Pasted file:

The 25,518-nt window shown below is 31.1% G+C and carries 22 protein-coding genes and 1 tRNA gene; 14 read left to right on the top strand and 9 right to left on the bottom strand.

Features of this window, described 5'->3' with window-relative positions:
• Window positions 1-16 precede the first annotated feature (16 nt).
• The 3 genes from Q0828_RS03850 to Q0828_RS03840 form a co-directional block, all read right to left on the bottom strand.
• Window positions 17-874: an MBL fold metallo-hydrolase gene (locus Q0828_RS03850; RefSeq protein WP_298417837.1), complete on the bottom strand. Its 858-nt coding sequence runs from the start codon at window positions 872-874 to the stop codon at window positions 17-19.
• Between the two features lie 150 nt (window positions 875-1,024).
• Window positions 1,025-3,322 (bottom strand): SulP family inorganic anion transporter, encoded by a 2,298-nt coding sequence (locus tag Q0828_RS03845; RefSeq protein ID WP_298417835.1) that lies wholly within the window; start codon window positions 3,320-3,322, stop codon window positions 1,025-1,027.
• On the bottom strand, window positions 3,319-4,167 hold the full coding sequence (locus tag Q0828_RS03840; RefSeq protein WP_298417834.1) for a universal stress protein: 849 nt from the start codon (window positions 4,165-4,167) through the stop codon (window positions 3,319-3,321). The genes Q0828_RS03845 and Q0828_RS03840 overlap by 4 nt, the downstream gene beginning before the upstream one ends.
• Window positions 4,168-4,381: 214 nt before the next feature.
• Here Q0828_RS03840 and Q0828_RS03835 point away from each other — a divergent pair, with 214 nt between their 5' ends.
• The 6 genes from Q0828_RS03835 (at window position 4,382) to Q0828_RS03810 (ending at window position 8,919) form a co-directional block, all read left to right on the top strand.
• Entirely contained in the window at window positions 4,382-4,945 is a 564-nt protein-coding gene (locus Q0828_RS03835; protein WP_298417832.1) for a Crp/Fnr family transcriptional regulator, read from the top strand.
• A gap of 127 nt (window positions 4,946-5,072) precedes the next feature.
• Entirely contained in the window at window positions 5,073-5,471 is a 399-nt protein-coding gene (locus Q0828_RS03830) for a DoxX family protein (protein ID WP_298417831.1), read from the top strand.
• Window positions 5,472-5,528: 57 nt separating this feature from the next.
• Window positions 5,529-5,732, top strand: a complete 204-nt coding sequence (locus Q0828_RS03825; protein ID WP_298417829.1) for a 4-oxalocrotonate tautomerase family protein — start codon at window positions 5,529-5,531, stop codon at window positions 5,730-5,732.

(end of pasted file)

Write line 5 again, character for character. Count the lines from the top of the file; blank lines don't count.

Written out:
• Window positions 17-874: an MBL fold metallo-hydrolase gene (locus Q0828_RS03850; RefSeq protein WP_298417837.1), complete on the bottom strand. Its 858-nt coding sequence runs from the start codon at window positions 872-874 to the stop codon at window positions 17-19.